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Swimming Upstream

April 24 2017

Michael Farmer’s book, Madison Avenue Manslaughter, predicts a stark future for advertising agencies, facing tougher workloads and lower fees. This has forced industry leaders to explore new revenue models. "The situation raises a fundamental question about exactly what business we are in," commented one of the COOs at The Blueprint’s recent event. "Is it communications, advertising, IP, or product design? This complexity of services is creating confusion about how agencies describe themselves. We need to put an end to ‘scope slippage’ and get paid for everything we do.” Another diner added: “An obvious way to combat this hamster wheel is for agencies to move further upstream into business transformation, ensuring the ear of the C-suite. This has tended to be the tactical preserve of the big consultancy firms, but by championing the transformational business value of effective marketing, agencies deserve an equal footing in this respect."

There was a strong consensus among the Working Dinners group that agencies need to take a collective stand on pitching for free. This may need to be addressed at holding company level, but the long-term benefits would be clear. Traditional management companies are astounded at how many insights and innovative, business-building ideas are given away by agencies during a competitive pitch. With the communications landscape becoming ever more complex and interconnected, it feels like this situation may need to change.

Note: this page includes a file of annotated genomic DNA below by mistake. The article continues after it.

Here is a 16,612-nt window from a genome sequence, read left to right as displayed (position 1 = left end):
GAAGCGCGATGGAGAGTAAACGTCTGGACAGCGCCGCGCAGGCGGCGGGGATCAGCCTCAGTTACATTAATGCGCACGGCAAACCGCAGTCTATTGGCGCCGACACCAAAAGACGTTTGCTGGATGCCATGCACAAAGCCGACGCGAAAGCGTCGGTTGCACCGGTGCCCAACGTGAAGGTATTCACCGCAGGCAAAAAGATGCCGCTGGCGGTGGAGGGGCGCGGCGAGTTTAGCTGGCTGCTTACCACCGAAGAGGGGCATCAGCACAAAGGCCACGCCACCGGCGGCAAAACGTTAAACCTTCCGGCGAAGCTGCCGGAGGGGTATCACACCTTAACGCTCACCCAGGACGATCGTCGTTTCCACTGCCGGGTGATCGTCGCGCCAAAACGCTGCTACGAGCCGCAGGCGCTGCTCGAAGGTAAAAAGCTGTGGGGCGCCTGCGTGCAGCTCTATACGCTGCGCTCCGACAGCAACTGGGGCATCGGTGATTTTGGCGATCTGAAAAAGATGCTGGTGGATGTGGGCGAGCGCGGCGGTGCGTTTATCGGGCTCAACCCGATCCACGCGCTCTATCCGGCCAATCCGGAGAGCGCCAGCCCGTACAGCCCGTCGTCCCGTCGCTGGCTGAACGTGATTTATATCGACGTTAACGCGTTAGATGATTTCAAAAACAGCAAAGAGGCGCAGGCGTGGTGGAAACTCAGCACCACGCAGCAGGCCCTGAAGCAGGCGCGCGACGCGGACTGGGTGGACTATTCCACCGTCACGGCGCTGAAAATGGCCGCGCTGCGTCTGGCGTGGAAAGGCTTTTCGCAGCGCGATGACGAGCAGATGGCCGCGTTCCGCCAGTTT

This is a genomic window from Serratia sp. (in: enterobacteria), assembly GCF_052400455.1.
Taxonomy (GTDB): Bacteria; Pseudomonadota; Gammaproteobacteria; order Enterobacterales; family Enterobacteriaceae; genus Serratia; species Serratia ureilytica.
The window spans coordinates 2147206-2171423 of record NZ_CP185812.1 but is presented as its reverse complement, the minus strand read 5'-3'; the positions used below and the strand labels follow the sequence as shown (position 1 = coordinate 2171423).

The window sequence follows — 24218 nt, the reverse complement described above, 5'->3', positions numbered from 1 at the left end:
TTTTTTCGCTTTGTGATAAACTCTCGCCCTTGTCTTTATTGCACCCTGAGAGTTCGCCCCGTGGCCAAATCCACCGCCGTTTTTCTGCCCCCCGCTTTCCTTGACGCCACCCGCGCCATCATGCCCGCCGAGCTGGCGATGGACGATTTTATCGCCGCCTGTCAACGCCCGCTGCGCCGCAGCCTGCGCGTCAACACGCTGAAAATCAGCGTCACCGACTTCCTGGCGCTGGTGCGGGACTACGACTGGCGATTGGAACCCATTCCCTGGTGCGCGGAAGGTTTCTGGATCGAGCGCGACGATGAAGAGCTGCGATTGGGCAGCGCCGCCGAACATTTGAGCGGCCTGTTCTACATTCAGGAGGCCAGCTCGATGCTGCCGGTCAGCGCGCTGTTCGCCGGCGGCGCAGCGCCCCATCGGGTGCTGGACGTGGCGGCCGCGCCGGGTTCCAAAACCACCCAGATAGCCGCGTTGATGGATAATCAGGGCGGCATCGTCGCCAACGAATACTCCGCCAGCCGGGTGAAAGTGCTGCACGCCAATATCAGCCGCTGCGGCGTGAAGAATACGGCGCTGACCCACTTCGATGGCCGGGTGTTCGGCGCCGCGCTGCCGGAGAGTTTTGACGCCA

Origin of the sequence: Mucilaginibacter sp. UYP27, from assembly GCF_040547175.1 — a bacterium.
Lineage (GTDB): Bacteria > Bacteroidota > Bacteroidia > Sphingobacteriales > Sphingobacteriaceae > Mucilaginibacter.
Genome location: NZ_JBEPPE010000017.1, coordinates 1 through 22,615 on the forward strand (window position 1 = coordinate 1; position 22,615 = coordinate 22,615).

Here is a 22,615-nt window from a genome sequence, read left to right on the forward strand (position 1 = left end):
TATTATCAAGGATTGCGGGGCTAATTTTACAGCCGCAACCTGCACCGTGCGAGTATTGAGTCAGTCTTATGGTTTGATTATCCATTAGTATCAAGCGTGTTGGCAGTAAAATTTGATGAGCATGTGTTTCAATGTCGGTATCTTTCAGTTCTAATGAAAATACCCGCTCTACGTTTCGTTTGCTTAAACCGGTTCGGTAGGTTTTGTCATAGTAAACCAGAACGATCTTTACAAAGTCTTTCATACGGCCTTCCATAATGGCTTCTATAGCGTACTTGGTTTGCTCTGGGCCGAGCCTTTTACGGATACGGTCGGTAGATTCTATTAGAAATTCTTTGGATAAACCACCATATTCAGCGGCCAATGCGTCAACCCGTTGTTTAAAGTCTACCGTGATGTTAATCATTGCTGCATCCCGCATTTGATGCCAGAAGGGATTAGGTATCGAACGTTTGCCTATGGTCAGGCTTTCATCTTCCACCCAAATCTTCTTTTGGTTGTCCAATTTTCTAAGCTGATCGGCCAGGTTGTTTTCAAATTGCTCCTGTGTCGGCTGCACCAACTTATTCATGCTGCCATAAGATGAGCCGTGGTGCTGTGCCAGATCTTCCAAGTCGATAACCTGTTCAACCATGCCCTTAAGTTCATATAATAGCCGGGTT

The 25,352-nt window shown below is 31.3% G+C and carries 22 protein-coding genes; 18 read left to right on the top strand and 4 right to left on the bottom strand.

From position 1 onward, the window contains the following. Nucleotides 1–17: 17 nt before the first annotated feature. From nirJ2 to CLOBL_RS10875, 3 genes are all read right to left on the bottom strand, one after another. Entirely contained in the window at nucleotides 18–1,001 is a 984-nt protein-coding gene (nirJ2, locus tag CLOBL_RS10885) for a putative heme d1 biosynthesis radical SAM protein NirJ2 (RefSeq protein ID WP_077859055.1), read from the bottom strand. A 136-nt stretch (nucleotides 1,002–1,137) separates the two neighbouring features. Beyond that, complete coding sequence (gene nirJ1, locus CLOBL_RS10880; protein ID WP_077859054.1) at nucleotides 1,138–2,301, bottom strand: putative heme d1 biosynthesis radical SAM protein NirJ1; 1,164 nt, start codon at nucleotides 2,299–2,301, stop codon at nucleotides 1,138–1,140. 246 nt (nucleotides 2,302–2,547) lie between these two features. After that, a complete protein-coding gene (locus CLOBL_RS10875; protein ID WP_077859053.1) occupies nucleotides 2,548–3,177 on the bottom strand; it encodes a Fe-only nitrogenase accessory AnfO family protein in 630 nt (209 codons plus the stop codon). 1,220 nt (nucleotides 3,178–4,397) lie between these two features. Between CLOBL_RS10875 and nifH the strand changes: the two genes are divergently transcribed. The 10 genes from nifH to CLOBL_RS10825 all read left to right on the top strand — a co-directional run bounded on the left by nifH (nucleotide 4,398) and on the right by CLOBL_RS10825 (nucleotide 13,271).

The Working Dinners’ agency leaders agree that charging by the hour also needs to disappear, with a greater focus on billing for value rather than day rates. According to one of the diners: “There needs to be a shift from retainers to projects, or perhaps even to a subscription model. We are a design-led business, solution-based. Creativity is a big part of that, but not the only factor. We need to be agile and to constantly prototype, to offer a different – but equally valid – style of consultancy to the likes of, say, McKinsey. It means we have strong production teams who aren’t afraid of scope, and the consultancy positioning means we can charge for all work, including client services.’’ Another diner commented: “The solution is to focus intensively on ‘the agency’s UX’ – building a strong 'capabilities culture' to enable a full suite of solutions to be offered to clients, under one roof."

Several of the diners’ companies are experimenting with product-based performance metrics, which – after working closely with the leaders of a brand to align around an agreed set of objectives – would see the agency being paid a proportion of products sold. The Blueprint’s view in this area is that entrepreneurialism should be at the heart of the future agency model. The best agencies have a unique, powerful blend of strategic acumen and creative magic, and tying the output of this directly to sales metrics is a clear signal of confidence in the value provided by the agency as a critical, engaged business partner, rather than as a passive supplier.

(Picture credit: Son of Alan)